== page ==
Mind the Gaps: the Evolution of Regional Inequalities in the UK, 1982-1997
In this paper we apply earnings equations for UK regions over 1982-1997. We find strong evidence of rapid convergence across regions regarding the determinants of individual wages (ie regional fixed-effects, gender gaps and returns to education and experience). Data on average regional earnings, by contrast, point at a worsening of UK regional inequalities and a rise in the North-South gap. Education accounts for most of the discrepancy between aggregate divergence and disaggregated convergence. First, London gained because its workforce became relatively more educated over the period. Second, returns to education increased nation-wide, which favoured the most educated regions (ie London). Third, returns to education were initially lower in London but they (partially) caught up with the rest of the country. Had returns to education and their distribution across UK regions remained stable over the period, the UK North-South divide would have decreased.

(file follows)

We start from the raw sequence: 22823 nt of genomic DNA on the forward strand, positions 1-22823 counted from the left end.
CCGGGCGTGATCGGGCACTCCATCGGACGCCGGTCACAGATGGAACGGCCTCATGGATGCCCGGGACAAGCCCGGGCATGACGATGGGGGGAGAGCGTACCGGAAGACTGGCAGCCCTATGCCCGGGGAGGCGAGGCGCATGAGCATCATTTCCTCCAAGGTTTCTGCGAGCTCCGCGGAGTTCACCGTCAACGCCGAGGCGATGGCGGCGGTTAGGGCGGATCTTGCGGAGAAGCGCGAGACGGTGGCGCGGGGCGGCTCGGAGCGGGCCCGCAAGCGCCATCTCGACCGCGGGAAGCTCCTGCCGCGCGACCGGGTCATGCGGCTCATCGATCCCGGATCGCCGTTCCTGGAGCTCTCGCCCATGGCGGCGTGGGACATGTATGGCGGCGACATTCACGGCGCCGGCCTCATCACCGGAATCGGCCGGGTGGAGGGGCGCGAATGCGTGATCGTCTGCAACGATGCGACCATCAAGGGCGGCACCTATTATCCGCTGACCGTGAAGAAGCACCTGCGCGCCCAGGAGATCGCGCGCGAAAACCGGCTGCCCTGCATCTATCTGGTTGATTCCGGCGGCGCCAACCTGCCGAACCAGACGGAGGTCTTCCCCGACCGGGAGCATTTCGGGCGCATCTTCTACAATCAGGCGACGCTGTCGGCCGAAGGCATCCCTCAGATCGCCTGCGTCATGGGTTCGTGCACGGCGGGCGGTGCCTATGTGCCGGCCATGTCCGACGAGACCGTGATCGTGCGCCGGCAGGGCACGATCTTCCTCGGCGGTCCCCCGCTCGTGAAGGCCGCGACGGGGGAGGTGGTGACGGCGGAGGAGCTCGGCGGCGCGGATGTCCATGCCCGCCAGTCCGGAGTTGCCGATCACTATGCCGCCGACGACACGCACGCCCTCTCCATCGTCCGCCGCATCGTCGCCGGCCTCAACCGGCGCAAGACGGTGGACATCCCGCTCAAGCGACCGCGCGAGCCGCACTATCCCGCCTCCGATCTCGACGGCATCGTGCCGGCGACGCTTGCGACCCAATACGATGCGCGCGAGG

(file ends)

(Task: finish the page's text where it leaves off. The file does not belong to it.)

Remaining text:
|Date of creation:||Dec 2000|
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- Stephen Nickell & Patricia Jones & Glenda Quintini, 2002.
"A Picture of Job Insecurity Facing British Men,"
Royal Economic Society, vol. 112(476), pages 1-27, January.
- Patricia Tracy Jones & Stephen Nickell & Glenda Quintini, 2000. "A Picture of Job Insecurity Facing British Men," CEP Discussion Papers dp0479, Centre for Economic Performance, LSE.
- Stephen Nickell & Tracy Jones & Glenda Quintini, 2000. "A picture of job insecurity facing British men," LSE Research Online Documents on Economics 20141, London School of Economics and Political Science, LSE Library.
- Rodriguez-Pose, Andres, 1998. "Dynamics of Regional Growth in Europe: Social and Political Factors," OUP Catalogue, Oxford University Press, number 9780198233831.
- Simon Burgess & Helene Turon, 2000.
"Unemployment dynamics, duration and equilibrium: evidence from Britain,"
LSE Research Online Documents on Economics
20162, London School of Economics and Political Science, LSE Library.
- Burgess, Simon & Turon, Hélène, 2000. "Unemployment Dynamics, Duration and Equilibrium: Evidence from Britain," CEPR Discussion Papers 2490, C.E.P.R. Discussion Papers.
- Simon Burgess & H Turon, 2000. "Unemployment Dynamics, Duration and Equilibrium: Evidence from Britain," CEP Discussion Papers dp0474, Centre for Economic Performance, LSE.
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